Web 2.0's Impact on 2008 U.S. Presidential Election Declared Minimal at Executives' Club

Web 2.0 Impact on 2008 U.S. Presidential Election Declared Minimal at Executives’ Club, but cantankerous subtext hints at possible monkey wrench—democratic race in spotlight.

Web 2.0 Impact on 2008 U.S. Presidential Election Declared MinimalThe Executives’ Club of Chicago fielded an expert panel to brief Midwest executives on Web 2.0’s current and likely impact on one of the most watched U.S. elections in recent history. Marie Cocco, a renowned political columnist, Peter Greenburger, Director of Google’s Elections & Issue Advocacy Team, and Alan Webber, Senior Analyst of Forrester Research brought to bear diverse perspectives on the question at the event, which took place at The University Club on January 31, 2008.

They produced a logical conclusion, namely that Web 2.0 was a force in the making but that it would probably not be a decisive factor this year. The session was graciously co-hosted by Communications Committee Co-Chairs David Prosperi, Vice President Global Public Relations, AON and David Blake, Publisher of Crain’s Chicago Business.

As usual, I will share my notes of speakers’ remarks before adding my between the lines analysis and conclusions. As an added bonus, I will also share select points of an influential source who, although not in the room, was virtually present through repeated reference.

Net-net: High Volatility and Standard Deviation

Although panelists agreed that statistical analysis clearly showed that social networks and “the Internet” would have a minimal impact of deciding who would win the U.S. presidency this fall, evidence is complex and all over the map. Panelists referenced several instances in which the Internet added dynamism and uncertainty to the mix: key blog posts and videos can emerge from anywhere and can flash across a growing portion of the nation’s consciousness with unprecedented speed. Moreover, the Internet enables people to communicate, mobilize and act with alacrity, and elections are overwhelmingly about communication and decision, so election monkey wrenches cannot be ruled out.

Marie Cocco, Syndicated Columnist, The Washington Post Writers Group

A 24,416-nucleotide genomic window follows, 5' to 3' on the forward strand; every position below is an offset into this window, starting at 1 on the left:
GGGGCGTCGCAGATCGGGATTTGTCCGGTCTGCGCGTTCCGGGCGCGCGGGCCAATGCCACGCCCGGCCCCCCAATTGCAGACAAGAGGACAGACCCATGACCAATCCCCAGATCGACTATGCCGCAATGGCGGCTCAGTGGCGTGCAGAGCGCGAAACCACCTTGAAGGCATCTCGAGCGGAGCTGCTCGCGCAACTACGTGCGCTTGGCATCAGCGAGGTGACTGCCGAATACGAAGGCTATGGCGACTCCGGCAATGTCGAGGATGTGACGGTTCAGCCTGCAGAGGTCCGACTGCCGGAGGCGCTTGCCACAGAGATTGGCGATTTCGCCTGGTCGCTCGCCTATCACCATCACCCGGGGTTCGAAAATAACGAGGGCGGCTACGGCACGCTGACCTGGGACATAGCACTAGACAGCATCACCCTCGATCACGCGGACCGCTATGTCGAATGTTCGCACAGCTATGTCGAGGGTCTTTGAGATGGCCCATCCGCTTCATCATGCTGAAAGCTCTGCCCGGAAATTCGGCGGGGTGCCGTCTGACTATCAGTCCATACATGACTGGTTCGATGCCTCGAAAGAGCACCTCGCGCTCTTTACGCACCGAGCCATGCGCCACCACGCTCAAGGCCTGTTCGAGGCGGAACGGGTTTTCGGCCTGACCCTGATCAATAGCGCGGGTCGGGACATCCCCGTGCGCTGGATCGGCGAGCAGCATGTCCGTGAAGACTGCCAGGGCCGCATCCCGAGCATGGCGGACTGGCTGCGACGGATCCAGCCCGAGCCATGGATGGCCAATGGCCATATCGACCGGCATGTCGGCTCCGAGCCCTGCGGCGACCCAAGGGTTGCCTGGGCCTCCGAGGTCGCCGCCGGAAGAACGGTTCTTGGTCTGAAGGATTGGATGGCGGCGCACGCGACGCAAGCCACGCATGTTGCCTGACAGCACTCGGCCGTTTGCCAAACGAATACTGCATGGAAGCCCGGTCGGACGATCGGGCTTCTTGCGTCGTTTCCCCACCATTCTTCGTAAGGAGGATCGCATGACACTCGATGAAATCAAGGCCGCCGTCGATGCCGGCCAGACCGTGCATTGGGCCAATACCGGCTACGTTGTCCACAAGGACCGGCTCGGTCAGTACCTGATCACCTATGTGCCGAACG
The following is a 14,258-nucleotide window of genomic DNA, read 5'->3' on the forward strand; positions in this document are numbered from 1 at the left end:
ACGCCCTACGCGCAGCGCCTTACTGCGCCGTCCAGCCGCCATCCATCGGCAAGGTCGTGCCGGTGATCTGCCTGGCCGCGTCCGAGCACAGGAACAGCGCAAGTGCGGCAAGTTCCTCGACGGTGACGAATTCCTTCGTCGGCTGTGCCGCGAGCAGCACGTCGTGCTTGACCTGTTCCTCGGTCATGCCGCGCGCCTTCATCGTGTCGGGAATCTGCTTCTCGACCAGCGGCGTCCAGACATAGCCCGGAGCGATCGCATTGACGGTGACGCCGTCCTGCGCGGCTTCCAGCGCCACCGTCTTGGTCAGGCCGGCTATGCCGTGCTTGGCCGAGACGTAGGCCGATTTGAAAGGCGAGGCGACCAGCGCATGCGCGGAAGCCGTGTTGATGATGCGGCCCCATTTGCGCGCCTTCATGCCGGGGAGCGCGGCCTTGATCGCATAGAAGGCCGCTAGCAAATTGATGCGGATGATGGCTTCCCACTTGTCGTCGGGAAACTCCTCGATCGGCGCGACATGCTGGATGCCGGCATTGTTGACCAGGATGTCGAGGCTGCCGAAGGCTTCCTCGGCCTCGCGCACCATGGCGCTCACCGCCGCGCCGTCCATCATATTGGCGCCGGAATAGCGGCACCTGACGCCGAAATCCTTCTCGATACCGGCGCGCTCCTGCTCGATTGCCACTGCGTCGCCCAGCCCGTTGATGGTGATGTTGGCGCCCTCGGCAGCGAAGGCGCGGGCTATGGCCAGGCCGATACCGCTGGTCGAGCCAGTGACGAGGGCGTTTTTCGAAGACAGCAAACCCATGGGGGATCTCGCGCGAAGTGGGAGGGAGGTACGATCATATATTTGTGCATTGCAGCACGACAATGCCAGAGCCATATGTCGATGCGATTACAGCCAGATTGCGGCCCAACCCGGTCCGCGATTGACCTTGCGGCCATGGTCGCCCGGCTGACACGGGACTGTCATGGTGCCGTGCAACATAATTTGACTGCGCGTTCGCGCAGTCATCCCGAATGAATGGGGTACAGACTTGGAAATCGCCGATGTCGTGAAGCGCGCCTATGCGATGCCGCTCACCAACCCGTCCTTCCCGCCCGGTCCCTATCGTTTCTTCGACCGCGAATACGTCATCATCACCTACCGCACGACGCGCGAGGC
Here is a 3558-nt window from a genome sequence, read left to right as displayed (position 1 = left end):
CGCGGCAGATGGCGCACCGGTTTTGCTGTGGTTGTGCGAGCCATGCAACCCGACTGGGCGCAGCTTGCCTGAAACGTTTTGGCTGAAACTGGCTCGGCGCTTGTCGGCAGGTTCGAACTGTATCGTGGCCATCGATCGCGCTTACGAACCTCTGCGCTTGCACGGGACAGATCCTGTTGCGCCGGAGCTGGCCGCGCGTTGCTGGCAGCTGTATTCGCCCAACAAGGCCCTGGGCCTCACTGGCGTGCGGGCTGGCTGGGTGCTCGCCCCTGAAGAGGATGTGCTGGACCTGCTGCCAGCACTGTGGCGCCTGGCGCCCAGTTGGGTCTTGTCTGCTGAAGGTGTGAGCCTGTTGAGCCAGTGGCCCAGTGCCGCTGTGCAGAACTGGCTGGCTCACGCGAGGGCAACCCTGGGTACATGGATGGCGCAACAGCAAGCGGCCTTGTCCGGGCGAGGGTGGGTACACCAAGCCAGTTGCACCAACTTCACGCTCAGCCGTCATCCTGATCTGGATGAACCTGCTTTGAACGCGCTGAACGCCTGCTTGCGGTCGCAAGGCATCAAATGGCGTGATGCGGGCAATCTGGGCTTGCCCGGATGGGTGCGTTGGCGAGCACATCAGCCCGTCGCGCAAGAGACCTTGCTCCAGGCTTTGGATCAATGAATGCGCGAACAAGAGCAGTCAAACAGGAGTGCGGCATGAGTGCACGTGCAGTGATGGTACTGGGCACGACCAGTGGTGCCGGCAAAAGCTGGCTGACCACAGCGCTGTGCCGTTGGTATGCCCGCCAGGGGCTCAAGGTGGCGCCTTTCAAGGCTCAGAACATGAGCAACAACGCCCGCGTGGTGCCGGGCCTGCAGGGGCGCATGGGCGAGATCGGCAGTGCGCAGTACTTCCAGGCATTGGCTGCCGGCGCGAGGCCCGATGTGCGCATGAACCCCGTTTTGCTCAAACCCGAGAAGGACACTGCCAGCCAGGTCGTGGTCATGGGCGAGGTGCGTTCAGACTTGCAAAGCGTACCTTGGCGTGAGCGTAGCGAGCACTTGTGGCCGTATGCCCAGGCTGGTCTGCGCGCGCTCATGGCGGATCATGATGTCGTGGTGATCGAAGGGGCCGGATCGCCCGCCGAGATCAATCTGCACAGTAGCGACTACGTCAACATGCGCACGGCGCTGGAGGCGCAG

Marie Cocco is the outsider’s insider in Washington. She uses her strength and experience as a reporter to uncover hidden histories that illuminate the present. Her reporting and commentary on cultural and political topics have won prizes from the Associated Press, the Newswomen’s Club of New York, the New York Newspaper Guild, the New York State Publishers’ Association and the New York Press Club. She has been a guest commentator on CNN, the Fox Network, MSNBC, CNBC and C-SPAN as well as national radio shows.

In general, the prospect of “the Internet” having a material impact on the election is minimal because it does not affect how people vote. Traditional media still provides the lion’s share of information to voters, according to a Pew Research Center study that she quoted several times, Internet’s Broader Role in Campaign 2008.

  • There are turning points in campaigns, but thus far they have had little to do with the Internet. She referenced Hillary’s gaffe in Philadelphia on the U.S. driver’s license issue as well as the resurrection of John McCain in New Hampshire for his tireless sharing during town meetings. The format was particularly suitable for him, and he generated extensive support. Neither of these had anything to do with the Internet.
  • 60% of voters get their campaign information from television (Pew), while only 15% from the Internet—and most of the sites Internet users visit are mainstream media.
  • However, it is clear that the Internet can be a potent fundraising weapon—for the same reason that e-commerce is so popular (“it’s easy”)—which is reflected by Ron Paul and Howard Dean efforts. However, it doesn’t move voters.
  • It is beginning to show its promise for grassroots organization. Voters and political operatives have extensive email lists. here she referred to Huckabee’s mobilization of voters in Iowa by tapping home schooling, religious and other “special interest” email networks, which enabled him to come out of nowhere to win the primary. Hillary Clinton, before announcing her candidacy, tapped all manner of women’s email lists to leverage gender as an election issue. Barack Obama is using the Internet for fundraising and grassroots organization, and John Kerry’s endorsement will mean leveraging his 3 million name prime email list.
  • However, she did admit that the viral video had killed George Allen’s reelection, but she concluded that these things were too isolated to have a defining impact.